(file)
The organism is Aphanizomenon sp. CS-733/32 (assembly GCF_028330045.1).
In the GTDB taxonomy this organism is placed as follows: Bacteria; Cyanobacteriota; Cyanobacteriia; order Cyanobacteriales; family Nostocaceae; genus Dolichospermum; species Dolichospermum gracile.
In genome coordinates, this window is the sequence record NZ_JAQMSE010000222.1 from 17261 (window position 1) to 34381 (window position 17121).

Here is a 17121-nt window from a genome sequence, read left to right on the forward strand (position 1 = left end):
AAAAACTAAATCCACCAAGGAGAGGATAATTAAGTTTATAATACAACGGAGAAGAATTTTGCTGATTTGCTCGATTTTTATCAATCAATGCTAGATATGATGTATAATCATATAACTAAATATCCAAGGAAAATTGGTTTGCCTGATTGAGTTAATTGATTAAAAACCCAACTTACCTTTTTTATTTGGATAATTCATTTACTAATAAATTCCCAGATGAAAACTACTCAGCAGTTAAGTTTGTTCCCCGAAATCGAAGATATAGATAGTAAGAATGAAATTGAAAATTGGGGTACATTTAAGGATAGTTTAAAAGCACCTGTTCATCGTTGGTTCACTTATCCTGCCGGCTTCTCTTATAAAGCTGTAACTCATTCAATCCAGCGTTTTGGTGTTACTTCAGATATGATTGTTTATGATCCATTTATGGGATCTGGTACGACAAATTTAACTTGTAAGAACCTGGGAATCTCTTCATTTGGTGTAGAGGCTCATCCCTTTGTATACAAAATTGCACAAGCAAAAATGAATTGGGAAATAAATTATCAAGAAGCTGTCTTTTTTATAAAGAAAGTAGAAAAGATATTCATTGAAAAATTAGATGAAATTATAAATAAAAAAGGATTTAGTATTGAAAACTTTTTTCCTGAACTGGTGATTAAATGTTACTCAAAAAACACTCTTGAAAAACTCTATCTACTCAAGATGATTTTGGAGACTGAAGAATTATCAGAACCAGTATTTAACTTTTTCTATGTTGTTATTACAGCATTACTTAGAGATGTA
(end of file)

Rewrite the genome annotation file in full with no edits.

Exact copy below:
The organism is Aphanizomenon sp. CS-733/32 (assembly GCF_028330045.1).
In the GTDB taxonomy this organism is placed as follows: Bacteria; Cyanobacteriota; Cyanobacteriia; order Cyanobacteriales; family Nostocaceae; genus Dolichospermum; species Dolichospermum gracile.
In genome coordinates, this window is the sequence record NZ_JAQMSE010000222.1 from 17261 (window position 1) to 34381 (window position 17121).

Here is a 17121-nt window from a genome sequence, read left to right on the forward strand (position 1 = left end):
AAAAACTAAATCCACCAAGGAGAGGATAATTAAGTTTATAATACAACGGAGAAGAATTTTGCTGATTTGCTCGATTTTTATCAATCAATGCTAGATATGATGTATAATCATATAACTAAATATCCAAGGAAAATTGGTTTGCCTGATTGAGTTAATTGATTAAAAACCCAACTTACCTTTTTTATTTGGATAATTCATTTACTAATAAATTCCCAGATGAAAACTACTCAGCAGTTAAGTTTGTTCCCCGAAATCGAAGATATAGATAGTAAGAATGAAATTGAAAATTGGGGTACATTTAAGGATAGTTTAAAAGCACCTGTTCATCGTTGGTTCACTTATCCTGCCGGCTTCTCTTATAAAGCTGTAACTCATTCAATCCAGCGTTTTGGTGTTACTTCAGATATGATTGTTTATGATCCATTTATGGGATCTGGTACGACAAATTTAACTTGTAAGAACCTGGGAATCTCTTCATTTGGTGTAGAGGCTCATCCCTTTGTATACAAAATTGCACAAGCAAAAATGAATTGGGAAATAAATTATCAAGAAGCTGTCTTTTTTATAAAGAAAGTAGAAAAGATATTCATTGAAAAATTAGATGAAATTATAAATAAAAAAGGATTTAGTATTGAAAACTTTTTTCCTGAACTGGTGATTAAATGTTACTCAAAAAACACTCTTGAAAAACTCTATCTACTCAAGATGATTTTGGAGACTGAAGAATTATCAGAACCAGTATTTAACTTTTTCTATGTTGTTATTACAGCATTACTTAGAGATGTA